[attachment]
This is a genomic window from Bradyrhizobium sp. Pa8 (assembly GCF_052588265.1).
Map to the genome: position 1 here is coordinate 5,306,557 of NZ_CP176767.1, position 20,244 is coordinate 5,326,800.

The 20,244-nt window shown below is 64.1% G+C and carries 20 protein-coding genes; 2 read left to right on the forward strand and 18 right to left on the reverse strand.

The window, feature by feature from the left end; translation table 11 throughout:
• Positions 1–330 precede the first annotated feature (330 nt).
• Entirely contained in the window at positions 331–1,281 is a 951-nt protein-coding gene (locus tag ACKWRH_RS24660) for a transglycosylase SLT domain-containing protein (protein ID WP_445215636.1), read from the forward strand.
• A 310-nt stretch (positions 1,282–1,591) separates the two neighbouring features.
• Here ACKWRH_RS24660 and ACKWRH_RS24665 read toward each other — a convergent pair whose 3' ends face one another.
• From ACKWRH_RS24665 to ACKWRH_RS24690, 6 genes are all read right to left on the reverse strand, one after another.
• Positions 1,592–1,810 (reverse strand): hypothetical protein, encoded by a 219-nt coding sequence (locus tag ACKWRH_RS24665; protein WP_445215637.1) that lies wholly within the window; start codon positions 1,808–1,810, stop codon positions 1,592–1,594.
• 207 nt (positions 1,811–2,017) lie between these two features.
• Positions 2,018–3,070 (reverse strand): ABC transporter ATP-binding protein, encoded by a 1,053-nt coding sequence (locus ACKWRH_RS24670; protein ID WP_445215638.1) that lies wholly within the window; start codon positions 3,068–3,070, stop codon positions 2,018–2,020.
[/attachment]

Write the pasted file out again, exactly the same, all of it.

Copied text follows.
This is a genomic window from Bradyrhizobium sp. Pa8 (assembly GCF_052588265.1).
Map to the genome: position 1 here is coordinate 5,306,557 of NZ_CP176767.1, position 20,244 is coordinate 5,326,800.

The 20,244-nt window shown below is 64.1% G+C and carries 20 protein-coding genes; 2 read left to right on the forward strand and 18 right to left on the reverse strand.

The window, feature by feature from the left end; translation table 11 throughout:
• Positions 1–330 precede the first annotated feature (330 nt).
• Entirely contained in the window at positions 331–1,281 is a 951-nt protein-coding gene (locus tag ACKWRH_RS24660) for a transglycosylase SLT domain-containing protein (protein ID WP_445215636.1), read from the forward strand.
• A 310-nt stretch (positions 1,282–1,591) separates the two neighbouring features.
• Here ACKWRH_RS24660 and ACKWRH_RS24665 read toward each other — a convergent pair whose 3' ends face one another.
• From ACKWRH_RS24665 to ACKWRH_RS24690, 6 genes are all read right to left on the reverse strand, one after another.
• Positions 1,592–1,810 (reverse strand): hypothetical protein, encoded by a 219-nt coding sequence (locus tag ACKWRH_RS24665; protein WP_445215637.1) that lies wholly within the window; start codon positions 1,808–1,810, stop codon positions 1,592–1,594.
• 207 nt (positions 1,811–2,017) lie between these two features.
• Positions 2,018–3,070 (reverse strand): ABC transporter ATP-binding protein, encoded by a 1,053-nt coding sequence (locus ACKWRH_RS24670; protein ID WP_445215638.1) that lies wholly within the window; start codon positions 3,068–3,070, stop codon positions 2,018–2,020.